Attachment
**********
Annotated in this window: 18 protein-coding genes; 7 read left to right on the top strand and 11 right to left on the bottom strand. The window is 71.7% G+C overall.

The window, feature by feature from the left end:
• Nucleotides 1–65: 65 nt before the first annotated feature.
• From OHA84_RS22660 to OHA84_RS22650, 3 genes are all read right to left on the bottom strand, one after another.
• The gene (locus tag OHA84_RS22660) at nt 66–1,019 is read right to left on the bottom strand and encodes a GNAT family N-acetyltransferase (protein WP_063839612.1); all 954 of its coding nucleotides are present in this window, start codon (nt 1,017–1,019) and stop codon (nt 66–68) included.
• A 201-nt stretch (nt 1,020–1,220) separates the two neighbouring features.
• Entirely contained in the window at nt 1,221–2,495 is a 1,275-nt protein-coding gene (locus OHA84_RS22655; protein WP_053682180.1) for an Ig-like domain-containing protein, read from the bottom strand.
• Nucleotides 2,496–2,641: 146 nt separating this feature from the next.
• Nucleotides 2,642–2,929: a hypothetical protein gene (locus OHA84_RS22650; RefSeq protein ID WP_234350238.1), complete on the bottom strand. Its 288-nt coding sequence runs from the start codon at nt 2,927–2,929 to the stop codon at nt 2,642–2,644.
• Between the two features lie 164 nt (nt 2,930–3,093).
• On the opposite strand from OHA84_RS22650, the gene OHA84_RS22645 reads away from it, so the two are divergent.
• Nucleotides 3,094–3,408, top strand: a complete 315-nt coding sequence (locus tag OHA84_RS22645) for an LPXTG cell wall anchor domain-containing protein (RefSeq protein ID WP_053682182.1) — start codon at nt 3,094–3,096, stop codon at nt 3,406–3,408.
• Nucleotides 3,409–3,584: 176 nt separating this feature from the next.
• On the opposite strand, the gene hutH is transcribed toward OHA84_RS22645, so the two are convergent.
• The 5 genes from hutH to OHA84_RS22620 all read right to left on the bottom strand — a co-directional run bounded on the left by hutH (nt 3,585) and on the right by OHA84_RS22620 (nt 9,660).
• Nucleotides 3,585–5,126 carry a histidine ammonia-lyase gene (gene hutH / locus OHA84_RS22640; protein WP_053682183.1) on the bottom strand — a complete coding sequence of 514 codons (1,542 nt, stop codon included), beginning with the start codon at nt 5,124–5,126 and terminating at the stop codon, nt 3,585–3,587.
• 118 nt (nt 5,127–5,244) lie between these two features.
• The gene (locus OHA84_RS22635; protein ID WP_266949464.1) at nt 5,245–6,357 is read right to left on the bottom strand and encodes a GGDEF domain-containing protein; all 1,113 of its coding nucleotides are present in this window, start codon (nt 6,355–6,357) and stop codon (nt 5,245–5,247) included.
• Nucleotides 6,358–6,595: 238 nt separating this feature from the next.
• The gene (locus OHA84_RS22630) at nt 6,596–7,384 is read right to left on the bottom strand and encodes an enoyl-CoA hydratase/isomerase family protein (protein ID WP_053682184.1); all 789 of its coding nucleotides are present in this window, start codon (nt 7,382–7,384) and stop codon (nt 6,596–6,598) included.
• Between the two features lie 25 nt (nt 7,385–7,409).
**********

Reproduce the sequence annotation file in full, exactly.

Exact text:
Annotated in this window: 18 protein-coding genes; 7 read left to right on the top strand and 11 right to left on the bottom strand. The window is 71.7% G+C overall.

The window, feature by feature from the left end:
• Nucleotides 1–65: 65 nt before the first annotated feature.
• From OHA84_RS22660 to OHA84_RS22650, 3 genes are all read right to left on the bottom strand, one after another.
• The gene (locus tag OHA84_RS22660) at nt 66–1,019 is read right to left on the bottom strand and encodes a GNAT family N-acetyltransferase (protein WP_063839612.1); all 954 of its coding nucleotides are present in this window, start codon (nt 1,017–1,019) and stop codon (nt 66–68) included.
• A 201-nt stretch (nt 1,020–1,220) separates the two neighbouring features.
• Entirely contained in the window at nt 1,221–2,495 is a 1,275-nt protein-coding gene (locus OHA84_RS22655; protein WP_053682180.1) for an Ig-like domain-containing protein, read from the bottom strand.
• Nucleotides 2,496–2,641: 146 nt separating this feature from the next.
• Nucleotides 2,642–2,929: a hypothetical protein gene (locus OHA84_RS22650; RefSeq protein ID WP_234350238.1), complete on the bottom strand. Its 288-nt coding sequence runs from the start codon at nt 2,927–2,929 to the stop codon at nt 2,642–2,644.
• Between the two features lie 164 nt (nt 2,930–3,093).
• On the opposite strand from OHA84_RS22650, the gene OHA84_RS22645 reads away from it, so the two are divergent.
• Nucleotides 3,094–3,408, top strand: a complete 315-nt coding sequence (locus tag OHA84_RS22645) for an LPXTG cell wall anchor domain-containing protein (RefSeq protein ID WP_053682182.1) — start codon at nt 3,094–3,096, stop codon at nt 3,406–3,408.
• Nucleotides 3,409–3,584: 176 nt separating this feature from the next.
• On the opposite strand, the gene hutH is transcribed toward OHA84_RS22645, so the two are convergent.
• The 5 genes from hutH to OHA84_RS22620 all read right to left on the bottom strand — a co-directional run bounded on the left by hutH (nt 3,585) and on the right by OHA84_RS22620 (nt 9,660).
• Nucleotides 3,585–5,126 carry a histidine ammonia-lyase gene (gene hutH / locus OHA84_RS22640; protein WP_053682183.1) on the bottom strand — a complete coding sequence of 514 codons (1,542 nt, stop codon included), beginning with the start codon at nt 5,124–5,126 and terminating at the stop codon, nt 3,585–3,587.
• 118 nt (nt 5,127–5,244) lie between these two features.
• The gene (locus OHA84_RS22635; protein ID WP_266949464.1) at nt 5,245–6,357 is read right to left on the bottom strand and encodes a GGDEF domain-containing protein; all 1,113 of its coding nucleotides are present in this window, start codon (nt 6,355–6,357) and stop codon (nt 5,245–5,247) included.
• Nucleotides 6,358–6,595: 238 nt separating this feature from the next.
• The gene (locus OHA84_RS22630) at nt 6,596–7,384 is read right to left on the bottom strand and encodes an enoyl-CoA hydratase/isomerase family protein (protein ID WP_053682184.1); all 789 of its coding nucleotides are present in this window, start codon (nt 7,382–7,384) and stop codon (nt 6,596–6,598) included.
• Between the two features lie 25 nt (nt 7,385–7,409).